Character Traits Thesaurus Entry: Worry Wart

Definition Characterized by extreme uneasiness of mind or brooding fear

Characters in Literature: Piglet, Mrs. Weasley, Bard of Dale (The Hobbit)

Common Portrayals: overprotective maternal figures, hypochondriacs, conspiracy theorists, chaperones and nurses (historical fiction)

Clichés to Avoid: the doting, stifling nanny or mother; sniffling, hand-wringing worriers

Twists on the Traditional Worry Wart: 

  • Worriers are so often weak and timid. The worrying warrior or leader could make for an interesting character.
  • Because worrying is a negative character trait, it’s usually assigned to background or support characters. A worry-wart hero would be one with a lot to overcome.
  • Turn worry into a positive by creating a character who worries excessively about others, but is utterly unconcerned with him or herself. 

GOOD NEWS!

This sample, along with the rest of the character trait entries, has been expanded into book form! Together, THE NEGATIVE TRAIT THESAURUS: A WRITER’S GUIDE TO CHARACTER FLAWS and THE POSITIVE TRAIT THESAURUS: A WRITER’S GUIDE TO CHARACTER ATTRIBUTES contain over 200 traits for you to choose from when creating unique, memorable characters. Each entry contains possible causes for the trait, as well as positive and negative aspects, traits in supporting characters that may cause conflict, and associated behaviors, attitudes, thoughts, and emotions. For more information on this bestselling book and where it can be found, please visit our bookstore.

Love working online and having your favorite description resources in one place? We’ve got you covered. The entries from the Negative Trait Thesaurus book have been integrated into our online library at One Stop For Writers. Now you can search and cross-reference between all our thesaurus collections quickly and easily. Interested in viewing a free sample? Register at One Stop and see all that this intuitive library for writers has to offer.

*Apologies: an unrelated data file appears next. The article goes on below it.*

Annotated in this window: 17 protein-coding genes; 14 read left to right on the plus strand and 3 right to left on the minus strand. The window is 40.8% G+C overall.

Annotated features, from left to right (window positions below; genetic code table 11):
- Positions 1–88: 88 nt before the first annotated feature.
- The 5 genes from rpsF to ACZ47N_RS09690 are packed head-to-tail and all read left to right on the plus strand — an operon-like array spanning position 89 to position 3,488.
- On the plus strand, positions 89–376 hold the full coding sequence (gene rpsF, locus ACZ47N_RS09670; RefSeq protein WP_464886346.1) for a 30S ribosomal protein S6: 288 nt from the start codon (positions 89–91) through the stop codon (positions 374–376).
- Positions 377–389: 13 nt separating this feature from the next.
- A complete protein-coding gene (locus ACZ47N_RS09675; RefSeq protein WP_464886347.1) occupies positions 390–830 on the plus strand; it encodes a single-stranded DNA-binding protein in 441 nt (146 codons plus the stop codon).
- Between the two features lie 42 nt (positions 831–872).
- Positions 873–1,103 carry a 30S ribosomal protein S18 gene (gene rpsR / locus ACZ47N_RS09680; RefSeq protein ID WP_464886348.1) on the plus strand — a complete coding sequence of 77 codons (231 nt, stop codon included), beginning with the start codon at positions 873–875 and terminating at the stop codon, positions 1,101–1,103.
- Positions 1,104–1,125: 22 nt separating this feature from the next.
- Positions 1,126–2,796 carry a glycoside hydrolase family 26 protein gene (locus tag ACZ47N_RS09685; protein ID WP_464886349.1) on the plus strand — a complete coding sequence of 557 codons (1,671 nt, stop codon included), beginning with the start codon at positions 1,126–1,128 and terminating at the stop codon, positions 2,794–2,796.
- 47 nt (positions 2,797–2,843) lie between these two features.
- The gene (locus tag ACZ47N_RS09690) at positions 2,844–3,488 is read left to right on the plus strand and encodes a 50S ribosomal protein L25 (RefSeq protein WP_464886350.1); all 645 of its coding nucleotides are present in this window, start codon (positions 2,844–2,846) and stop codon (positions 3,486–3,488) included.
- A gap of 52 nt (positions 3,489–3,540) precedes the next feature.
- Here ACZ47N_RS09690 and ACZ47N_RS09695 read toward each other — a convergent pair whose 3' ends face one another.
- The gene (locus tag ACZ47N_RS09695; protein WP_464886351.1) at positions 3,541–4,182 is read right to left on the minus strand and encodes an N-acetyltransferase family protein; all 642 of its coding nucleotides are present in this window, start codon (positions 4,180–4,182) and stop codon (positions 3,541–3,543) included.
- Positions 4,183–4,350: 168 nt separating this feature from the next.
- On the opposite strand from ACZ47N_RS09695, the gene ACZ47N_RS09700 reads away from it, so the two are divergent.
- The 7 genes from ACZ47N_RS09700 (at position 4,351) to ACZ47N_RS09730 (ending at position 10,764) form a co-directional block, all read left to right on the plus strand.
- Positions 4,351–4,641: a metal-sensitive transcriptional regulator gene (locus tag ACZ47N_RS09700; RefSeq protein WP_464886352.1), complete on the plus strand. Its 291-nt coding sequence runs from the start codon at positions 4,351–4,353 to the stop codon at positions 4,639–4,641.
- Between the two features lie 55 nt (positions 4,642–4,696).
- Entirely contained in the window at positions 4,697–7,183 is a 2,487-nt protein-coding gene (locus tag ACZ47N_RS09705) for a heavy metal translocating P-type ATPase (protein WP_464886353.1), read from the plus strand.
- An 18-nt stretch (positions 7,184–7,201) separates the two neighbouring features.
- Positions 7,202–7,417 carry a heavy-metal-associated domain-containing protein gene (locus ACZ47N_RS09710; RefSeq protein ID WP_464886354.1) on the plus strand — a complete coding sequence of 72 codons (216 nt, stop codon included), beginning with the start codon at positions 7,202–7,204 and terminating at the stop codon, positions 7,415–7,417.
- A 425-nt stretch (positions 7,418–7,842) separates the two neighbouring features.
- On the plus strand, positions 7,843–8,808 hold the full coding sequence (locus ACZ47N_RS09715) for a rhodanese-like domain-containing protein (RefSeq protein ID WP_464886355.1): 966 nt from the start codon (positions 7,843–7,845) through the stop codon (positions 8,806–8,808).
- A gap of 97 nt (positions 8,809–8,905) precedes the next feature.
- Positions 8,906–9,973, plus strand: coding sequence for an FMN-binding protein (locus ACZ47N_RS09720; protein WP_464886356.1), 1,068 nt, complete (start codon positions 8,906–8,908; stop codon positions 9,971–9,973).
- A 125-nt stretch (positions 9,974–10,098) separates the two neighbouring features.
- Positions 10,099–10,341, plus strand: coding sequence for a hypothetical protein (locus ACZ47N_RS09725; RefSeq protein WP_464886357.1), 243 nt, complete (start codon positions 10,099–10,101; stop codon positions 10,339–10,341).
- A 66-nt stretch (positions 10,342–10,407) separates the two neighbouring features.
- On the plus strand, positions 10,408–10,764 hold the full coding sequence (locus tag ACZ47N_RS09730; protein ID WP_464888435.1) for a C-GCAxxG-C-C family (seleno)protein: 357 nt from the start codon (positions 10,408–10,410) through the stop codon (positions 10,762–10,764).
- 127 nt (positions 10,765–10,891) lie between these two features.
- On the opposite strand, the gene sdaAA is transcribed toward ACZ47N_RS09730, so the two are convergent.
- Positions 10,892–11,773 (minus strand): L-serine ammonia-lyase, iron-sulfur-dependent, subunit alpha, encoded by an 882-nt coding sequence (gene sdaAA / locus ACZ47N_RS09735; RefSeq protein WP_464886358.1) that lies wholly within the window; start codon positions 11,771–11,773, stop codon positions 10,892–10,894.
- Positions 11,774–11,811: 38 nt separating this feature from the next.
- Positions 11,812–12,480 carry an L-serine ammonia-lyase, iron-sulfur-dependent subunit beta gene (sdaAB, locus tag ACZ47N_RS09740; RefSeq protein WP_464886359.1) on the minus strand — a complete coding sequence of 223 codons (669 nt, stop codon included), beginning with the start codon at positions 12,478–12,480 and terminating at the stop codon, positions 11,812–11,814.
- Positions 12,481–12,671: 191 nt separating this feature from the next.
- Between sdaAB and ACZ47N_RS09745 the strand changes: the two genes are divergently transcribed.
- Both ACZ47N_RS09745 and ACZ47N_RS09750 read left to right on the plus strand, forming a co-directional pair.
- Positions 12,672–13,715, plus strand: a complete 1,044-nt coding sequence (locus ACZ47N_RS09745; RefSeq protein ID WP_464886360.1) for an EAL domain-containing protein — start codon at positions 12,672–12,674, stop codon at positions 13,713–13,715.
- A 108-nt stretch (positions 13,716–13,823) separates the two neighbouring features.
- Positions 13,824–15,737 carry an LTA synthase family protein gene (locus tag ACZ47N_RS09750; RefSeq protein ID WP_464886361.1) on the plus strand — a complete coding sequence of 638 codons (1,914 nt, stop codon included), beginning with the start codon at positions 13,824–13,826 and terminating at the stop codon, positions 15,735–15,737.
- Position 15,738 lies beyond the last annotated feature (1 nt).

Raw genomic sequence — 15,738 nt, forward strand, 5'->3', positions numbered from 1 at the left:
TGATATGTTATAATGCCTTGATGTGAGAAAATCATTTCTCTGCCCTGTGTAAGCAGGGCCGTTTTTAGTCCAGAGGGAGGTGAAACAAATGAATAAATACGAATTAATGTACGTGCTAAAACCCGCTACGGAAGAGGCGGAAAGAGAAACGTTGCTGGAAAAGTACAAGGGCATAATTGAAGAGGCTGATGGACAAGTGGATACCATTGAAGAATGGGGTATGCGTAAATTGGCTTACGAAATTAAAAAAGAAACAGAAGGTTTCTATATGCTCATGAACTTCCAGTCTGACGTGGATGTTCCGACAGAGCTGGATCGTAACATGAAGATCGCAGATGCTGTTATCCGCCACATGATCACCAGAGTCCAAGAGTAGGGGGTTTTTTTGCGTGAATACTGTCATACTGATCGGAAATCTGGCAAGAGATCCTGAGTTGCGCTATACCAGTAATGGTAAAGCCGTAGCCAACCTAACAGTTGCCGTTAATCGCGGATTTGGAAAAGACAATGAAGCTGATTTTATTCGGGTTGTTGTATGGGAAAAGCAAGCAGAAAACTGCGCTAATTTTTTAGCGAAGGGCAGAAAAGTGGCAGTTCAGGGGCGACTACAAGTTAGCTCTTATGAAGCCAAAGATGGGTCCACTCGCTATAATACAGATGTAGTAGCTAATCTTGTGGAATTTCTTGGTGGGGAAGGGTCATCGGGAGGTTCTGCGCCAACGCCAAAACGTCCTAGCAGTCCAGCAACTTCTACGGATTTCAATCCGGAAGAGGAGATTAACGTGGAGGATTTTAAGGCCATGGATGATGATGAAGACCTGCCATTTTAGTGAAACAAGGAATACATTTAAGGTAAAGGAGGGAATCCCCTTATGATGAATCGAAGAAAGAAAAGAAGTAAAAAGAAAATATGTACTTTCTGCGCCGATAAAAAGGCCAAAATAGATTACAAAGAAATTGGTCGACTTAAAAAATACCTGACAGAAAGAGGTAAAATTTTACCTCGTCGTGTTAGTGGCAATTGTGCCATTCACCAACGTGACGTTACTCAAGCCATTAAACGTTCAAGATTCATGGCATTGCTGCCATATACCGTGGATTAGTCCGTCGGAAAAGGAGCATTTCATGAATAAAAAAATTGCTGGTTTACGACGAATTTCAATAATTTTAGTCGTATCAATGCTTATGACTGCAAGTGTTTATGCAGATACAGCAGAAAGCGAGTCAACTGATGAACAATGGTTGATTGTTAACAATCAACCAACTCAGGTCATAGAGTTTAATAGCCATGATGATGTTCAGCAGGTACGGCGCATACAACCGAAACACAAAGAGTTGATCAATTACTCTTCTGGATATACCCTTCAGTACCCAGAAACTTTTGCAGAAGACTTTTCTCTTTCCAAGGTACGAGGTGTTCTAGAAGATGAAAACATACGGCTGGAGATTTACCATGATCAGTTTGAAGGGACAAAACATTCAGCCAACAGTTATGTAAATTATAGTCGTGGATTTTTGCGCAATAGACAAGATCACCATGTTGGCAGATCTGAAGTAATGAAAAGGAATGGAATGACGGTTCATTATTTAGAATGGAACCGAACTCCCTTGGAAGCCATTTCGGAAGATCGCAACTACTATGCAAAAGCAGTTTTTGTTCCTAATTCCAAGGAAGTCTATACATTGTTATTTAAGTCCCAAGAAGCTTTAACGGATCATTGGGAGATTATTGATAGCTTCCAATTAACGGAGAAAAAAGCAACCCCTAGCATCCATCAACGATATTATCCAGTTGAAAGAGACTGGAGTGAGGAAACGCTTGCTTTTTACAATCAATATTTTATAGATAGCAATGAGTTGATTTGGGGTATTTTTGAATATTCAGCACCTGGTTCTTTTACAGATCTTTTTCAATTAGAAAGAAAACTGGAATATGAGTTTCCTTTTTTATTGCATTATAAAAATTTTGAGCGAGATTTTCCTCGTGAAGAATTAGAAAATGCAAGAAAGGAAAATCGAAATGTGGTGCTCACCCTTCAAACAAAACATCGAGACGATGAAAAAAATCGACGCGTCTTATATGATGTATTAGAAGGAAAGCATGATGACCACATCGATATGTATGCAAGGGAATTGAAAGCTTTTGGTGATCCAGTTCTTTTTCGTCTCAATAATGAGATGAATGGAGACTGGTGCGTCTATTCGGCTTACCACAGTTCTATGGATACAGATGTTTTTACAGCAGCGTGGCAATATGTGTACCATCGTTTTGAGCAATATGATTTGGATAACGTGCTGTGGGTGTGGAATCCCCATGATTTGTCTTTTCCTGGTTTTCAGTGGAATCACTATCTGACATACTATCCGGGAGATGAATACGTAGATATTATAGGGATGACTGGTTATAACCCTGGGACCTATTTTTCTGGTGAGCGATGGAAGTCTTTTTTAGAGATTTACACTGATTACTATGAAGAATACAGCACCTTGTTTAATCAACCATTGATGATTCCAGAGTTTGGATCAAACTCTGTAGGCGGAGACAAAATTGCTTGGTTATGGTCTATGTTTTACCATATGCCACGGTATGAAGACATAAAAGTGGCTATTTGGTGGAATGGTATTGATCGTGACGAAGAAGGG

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About BECCA PUGLISI

Becca Puglisi is an international speaker, writing coach, and bestselling author of The Emotion Thesaurus and its sequels. Her books are available in five languages, are sourced by US universities, and are used by novelists, screenwriters, editors, and psychologists around the world. She is passionate about learning and sharing her knowledge with others through her Writers Helping Writers blog and via One Stop For Writers—a powerhouse online library created to help writers elevate their storytelling. You can find Becca online at both of these spots, as well as on Facebook and Twitter.
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13 Responses to Character Traits Thesaurus Entry: Worry Wart

  1. I was never a worrier until I had kids. Now I find my brain going all kinds of unfriendly places. I fight it constantly, so I have a sneaking sympathy for the worry warts out there.

  2. Leslie Rose says:

    Love your example of Mrs. Weasley. She’s a strong/dynamic worrier.

  3. Stacy Green says:

    Did you jump into my brain? I’m a known worry wort, although I’ve gotten better in the last couple of years. It’s been tough having my own child, because I don’t want her to be like me.

    Great post!

  4. These are some of my children’s
    favorite worry warts. Great post
    and picture!!

  5. Abby says:

    I love this. We joke about people in my family having the “worry wart disease.” LOL. I do love your thoughts on using this for a character. Especially not the cliche stuff but the fun twists to it. 🙂

  6. I’ve never thought about creating a worry wart character, but I do like the idea–I myself can be a bit of one. 😛

  7. Bish Denham says:

    Great post! Worriers can make themselves sick too, both mentally and physically. Reality is enough stress for me without adding worry to it about things I can do nothing about.

  8. I like the other characteristic options you give for the worrier. Though it would be hard to make an easygoing worrier!

    Hermione is a bit of a mix. She worries constantly – especially about school. But it springs her into action. She’s ambitious and brave. And curious.

    Funny to see Mrs. Weasley and Piglet in the same category.

  9. I always loved Piglet and Eeyore. Their worrying and melancholy got me through childhood.

  10. Hi Angela and Becca..I am a huge worry wart(mom’s genes). My sister calls me a die-hard pessimist cause I always expect the worst.

    Thankfully, none of my characters have that trait. Most of them are brave and believe in themselves. Thanks for this post. I would love to create a worry wart in one of my stories and see what happens to that character.

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  12. Ava Jae says:

    I like that you point out not all worry warts have to be weak characters. It’s certainly something they’ll have to overcome (and something can be crippling if it gets out of control), but a strong character can still be a worrier.

  13. LOVE this! 🙂 I can be a worry wart lol

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